The New York Times: A Love Story.

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The Sunday I opened my wallet wide and bought my very own New York Times, the earth moved.

Recently I swallowed my shock at spending over six dollars for a newspaper, and bought a Sunday New York Times. It was a revelation, a joy and so completely absorbing that I periodically had to remind myself to stop reading and do something useful.

Comparisons are odious and all, but since I started reading the Times, I am feeling the pain and guilt of finding a new love and leaving the old one with great relief and not much of a parting glance.

Our local paper has lost all of its charm. It was purchased by some national publishing conglomerate which clearly labors under the impression that, because we live in Flyover, even the goings-on under our own Capital dome do not require an experienced and intelligent writing staff. Wire service reports are good enough for us, sometimes about events that occur within 50 miles.

Aside from the odd story about local high school sports heroes or a one-inch report on a local crime, the vast majority of our paper is compiled from wire stories, and many of the photographs are either file photos or pictures of folks in some other state getting ready to storm Wal-Mart or protest taxes.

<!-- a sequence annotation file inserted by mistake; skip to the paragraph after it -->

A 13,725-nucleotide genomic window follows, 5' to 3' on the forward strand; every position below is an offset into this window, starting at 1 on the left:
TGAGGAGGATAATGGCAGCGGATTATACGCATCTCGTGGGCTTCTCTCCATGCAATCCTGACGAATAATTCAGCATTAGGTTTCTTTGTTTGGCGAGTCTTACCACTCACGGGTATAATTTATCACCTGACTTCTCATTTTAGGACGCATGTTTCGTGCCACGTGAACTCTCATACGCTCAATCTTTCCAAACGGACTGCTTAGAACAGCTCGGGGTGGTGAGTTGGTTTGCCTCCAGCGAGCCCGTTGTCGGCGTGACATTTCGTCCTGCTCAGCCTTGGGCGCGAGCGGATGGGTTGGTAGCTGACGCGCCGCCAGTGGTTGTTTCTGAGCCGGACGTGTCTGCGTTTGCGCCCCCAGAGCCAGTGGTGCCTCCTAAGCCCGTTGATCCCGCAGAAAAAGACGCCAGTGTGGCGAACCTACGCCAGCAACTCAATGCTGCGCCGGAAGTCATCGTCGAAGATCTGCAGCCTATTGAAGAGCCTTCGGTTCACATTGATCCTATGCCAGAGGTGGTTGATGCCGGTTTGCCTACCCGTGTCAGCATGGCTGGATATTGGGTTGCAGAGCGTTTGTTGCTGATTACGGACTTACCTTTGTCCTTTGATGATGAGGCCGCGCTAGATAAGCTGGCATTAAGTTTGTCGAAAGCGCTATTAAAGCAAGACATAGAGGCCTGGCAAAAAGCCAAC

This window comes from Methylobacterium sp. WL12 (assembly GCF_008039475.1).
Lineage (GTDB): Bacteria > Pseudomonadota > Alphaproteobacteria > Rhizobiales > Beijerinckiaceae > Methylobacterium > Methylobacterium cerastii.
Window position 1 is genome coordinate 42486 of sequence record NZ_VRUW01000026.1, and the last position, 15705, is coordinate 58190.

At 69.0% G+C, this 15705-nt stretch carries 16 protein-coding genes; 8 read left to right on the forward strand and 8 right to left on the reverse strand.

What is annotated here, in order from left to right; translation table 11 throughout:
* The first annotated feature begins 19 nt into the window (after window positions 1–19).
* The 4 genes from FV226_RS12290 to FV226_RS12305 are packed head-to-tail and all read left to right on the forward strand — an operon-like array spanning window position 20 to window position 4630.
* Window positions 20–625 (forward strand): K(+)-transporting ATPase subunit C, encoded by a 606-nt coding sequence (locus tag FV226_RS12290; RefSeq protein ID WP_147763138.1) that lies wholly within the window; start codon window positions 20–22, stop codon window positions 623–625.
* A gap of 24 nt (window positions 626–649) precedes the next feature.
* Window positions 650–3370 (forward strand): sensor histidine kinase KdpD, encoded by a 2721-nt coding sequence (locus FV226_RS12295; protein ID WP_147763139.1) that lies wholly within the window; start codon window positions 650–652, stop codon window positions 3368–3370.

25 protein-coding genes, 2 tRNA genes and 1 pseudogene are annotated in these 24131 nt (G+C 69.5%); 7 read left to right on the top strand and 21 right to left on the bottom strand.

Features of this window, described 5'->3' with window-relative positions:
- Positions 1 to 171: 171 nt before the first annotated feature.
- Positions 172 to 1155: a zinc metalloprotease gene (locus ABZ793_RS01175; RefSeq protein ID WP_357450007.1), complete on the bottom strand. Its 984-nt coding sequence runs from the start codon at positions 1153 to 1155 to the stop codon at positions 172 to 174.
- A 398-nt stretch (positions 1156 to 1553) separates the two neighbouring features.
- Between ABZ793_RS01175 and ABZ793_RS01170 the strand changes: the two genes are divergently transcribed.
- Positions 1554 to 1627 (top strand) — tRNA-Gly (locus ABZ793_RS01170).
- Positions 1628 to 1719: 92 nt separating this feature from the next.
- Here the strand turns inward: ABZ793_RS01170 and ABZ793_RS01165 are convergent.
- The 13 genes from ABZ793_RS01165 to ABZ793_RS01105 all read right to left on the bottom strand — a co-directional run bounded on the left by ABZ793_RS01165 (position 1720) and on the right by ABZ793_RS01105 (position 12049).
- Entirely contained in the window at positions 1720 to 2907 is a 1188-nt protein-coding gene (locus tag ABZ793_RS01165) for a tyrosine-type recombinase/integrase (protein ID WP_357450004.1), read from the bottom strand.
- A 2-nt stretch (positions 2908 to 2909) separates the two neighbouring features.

Sometimes, a story about, say, preparations for Hanukkah will be written by a local reporter, and feature photographs of Jewish families in Teaneck or Austin spinning their dreidls. Nice people, I have no doubt, but part of the joy of a local paper is finding a friend or neighbor captured in its pages.

Gone, too, are the witty and insightful local columnists, most reviews of local concerts and theater, and anything in the “Living” section about anyone “living” within a 300-mile radius of this town. Writers, photographers and editors have lost their jobs and the few that remain are spread thin.

For a long time I kept reading, sticking with an unsatisfying relationship from a strong sense of duty, but not much love. When I realized that I was reading everything of interest to me in about 10 minutes, I had a Come-to-Jesus with myself.

There was no national news in our paper that didn’t come from wire reports, so I was getting my national news online. That made the entire “News” section a loss aside from the Op-Ed page, where I might find nothing but a column by Cal Thomas. I read the obituaries, recycled the Sports and TV sections, and scanned Dear Amy and Miss Manners. Usually, I had not finished my first cup of coffee before I hit the wire service stories at the end of the “D” section about making adorable Christmas crafts out of leftover candy wrappers, or the revelation that some people gain weight during the first year of college.

Although I had sampled the Times, I had never considered making it The Paper of record at our house. The Sunday I opened my wallet wide and bought my very own New York Times, the earth moved.

I read all of the news, I read editorials written with great care, I read about concerts, organ transplants, working at Wal-Mart, the rise and fall of “Reader’s Digest,” Patricia Highsmith, a 90-something abstract artist making it big and a collection of short pieces by various “real” writers about telling lies at the holidays.